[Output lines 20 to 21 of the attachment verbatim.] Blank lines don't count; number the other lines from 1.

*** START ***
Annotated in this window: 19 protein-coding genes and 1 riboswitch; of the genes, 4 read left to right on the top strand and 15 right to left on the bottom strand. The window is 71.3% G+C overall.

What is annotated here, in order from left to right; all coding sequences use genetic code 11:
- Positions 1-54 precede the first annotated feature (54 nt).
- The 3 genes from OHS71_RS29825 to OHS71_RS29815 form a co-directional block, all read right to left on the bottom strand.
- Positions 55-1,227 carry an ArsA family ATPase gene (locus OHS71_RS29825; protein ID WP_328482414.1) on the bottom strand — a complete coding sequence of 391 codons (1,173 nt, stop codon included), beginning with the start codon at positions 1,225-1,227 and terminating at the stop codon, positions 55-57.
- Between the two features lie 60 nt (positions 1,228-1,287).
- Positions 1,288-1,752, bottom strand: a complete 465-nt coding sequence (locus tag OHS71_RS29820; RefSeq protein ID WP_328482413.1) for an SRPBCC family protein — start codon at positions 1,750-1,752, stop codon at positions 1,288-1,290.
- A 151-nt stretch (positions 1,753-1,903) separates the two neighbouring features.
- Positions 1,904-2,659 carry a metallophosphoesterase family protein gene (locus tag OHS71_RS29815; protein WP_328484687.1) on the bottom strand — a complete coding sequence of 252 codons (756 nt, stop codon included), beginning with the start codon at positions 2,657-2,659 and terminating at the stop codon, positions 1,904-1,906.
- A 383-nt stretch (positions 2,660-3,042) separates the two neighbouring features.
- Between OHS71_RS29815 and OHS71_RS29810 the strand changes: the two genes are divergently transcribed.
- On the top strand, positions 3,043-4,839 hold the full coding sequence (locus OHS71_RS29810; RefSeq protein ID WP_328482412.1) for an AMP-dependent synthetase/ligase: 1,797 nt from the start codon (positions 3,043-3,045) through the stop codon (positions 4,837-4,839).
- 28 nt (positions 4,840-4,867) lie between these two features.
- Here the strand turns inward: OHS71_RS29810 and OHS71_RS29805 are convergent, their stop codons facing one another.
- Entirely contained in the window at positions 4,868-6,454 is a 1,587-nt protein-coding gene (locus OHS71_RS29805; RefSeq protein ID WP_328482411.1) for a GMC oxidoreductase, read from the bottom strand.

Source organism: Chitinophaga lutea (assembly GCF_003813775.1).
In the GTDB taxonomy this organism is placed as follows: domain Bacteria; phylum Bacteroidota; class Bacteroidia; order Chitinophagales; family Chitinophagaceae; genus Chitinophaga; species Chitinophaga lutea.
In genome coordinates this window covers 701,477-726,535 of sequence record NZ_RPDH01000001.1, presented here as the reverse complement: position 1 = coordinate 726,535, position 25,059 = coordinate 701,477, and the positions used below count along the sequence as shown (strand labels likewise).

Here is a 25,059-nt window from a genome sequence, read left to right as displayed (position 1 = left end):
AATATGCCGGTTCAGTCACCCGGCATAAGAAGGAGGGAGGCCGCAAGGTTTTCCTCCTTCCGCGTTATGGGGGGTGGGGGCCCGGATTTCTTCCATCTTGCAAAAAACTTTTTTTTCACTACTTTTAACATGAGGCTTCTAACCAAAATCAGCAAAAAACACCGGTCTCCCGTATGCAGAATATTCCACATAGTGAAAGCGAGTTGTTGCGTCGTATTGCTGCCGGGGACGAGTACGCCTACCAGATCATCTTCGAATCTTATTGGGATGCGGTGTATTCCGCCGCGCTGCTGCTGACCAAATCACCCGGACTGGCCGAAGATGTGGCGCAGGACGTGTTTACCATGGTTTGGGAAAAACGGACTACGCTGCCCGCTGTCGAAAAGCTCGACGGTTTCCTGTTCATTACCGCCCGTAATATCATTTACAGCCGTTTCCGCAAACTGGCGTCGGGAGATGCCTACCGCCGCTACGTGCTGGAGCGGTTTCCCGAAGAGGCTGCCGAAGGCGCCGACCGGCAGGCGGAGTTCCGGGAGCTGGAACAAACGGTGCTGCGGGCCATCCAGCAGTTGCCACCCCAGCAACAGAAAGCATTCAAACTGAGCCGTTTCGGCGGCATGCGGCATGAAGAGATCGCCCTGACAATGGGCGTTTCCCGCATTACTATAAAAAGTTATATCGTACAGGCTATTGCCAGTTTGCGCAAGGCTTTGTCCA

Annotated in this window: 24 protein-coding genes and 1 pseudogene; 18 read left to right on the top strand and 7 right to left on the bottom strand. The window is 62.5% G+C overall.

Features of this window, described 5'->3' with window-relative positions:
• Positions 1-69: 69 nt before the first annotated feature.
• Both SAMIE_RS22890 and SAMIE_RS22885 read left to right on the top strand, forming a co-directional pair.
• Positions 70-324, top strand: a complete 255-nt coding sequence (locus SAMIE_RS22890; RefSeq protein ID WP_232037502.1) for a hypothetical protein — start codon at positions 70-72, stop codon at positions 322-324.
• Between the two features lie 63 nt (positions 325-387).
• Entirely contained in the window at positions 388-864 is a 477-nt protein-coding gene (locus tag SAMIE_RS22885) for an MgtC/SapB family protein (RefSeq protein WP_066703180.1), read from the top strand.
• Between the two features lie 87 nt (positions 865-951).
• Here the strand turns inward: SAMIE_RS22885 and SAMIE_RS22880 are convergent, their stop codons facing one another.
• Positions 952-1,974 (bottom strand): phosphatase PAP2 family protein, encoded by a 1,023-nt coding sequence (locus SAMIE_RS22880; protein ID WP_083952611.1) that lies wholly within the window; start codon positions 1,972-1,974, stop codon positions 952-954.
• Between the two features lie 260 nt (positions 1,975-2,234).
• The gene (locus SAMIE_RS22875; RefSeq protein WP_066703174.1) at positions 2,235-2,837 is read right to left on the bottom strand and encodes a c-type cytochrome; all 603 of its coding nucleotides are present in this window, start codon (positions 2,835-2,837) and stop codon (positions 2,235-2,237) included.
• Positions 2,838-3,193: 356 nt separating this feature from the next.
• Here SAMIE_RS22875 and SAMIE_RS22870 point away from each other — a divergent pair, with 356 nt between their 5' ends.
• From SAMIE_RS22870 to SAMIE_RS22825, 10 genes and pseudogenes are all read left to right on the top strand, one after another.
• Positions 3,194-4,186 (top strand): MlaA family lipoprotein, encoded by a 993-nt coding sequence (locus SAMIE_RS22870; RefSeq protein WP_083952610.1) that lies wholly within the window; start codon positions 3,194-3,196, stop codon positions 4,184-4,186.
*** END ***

AATATGCCGGTTCAGTCACCCGGCATAAGAAGGAGGGAGGCCGCAAGGTTTTCCTCCTTCCGCGTTATGGGGGGTGGGGGCCCGGATTTCTTCCATCTTGCAAAAAACTTTTTTTTCACTACTTTTAACATGAGGCTTCTAACCAAAATCAGCAAAAAACACCGGTCTCCCGTATGCAGAATATTCCACATAGTGAAAGCGAGTTGTTGCGTCGTATTGCTGCCGGGGACGAGTACGCCTACCAGATCATCTTCGAATCTTATTGGGATGCGGTGTATTCCGCCGCGCTGCTGCTGACCAAATCACCCGGACTGGCCGAAGATGTGGCGCAGGACGTGTTTACCATGGTTTGGGAAAAACGGACTACGCTGCCCGCTGTCGAAAAGCTCGACGGTTTCCTGTTCATTACCGCCCGTAATATCATTTACAGCCGTTTCCGCAAACTGGCGTCGGGAGATGCCTACCGCCGCTACGTGCTGGAGCGGTTTCCCGAAGAGGCTGCCGAAGGCGCCGACCGGCAGGCGGAGTTCCGGGAGCTGGAACAAACGGTGCTGCGGGCCATCCAGCAGTTGCCACCCCAGCAACAGAAAGCATTCAAACTGAGCCGTTTCGGCGGCATGCGGCATGAAGAGATCGCCCTGACAATGGGCGTTTCCCGCATTACTATAAAAAGTTATATCGTACAGGCTATTGCCAGTTTGCGCAAGGCTTTGTCCA

Annotated in this window: 24 protein-coding genes and 1 pseudogene; 18 read left to right on the top strand and 7 right to left on the bottom strand. The window is 62.5% G+C overall.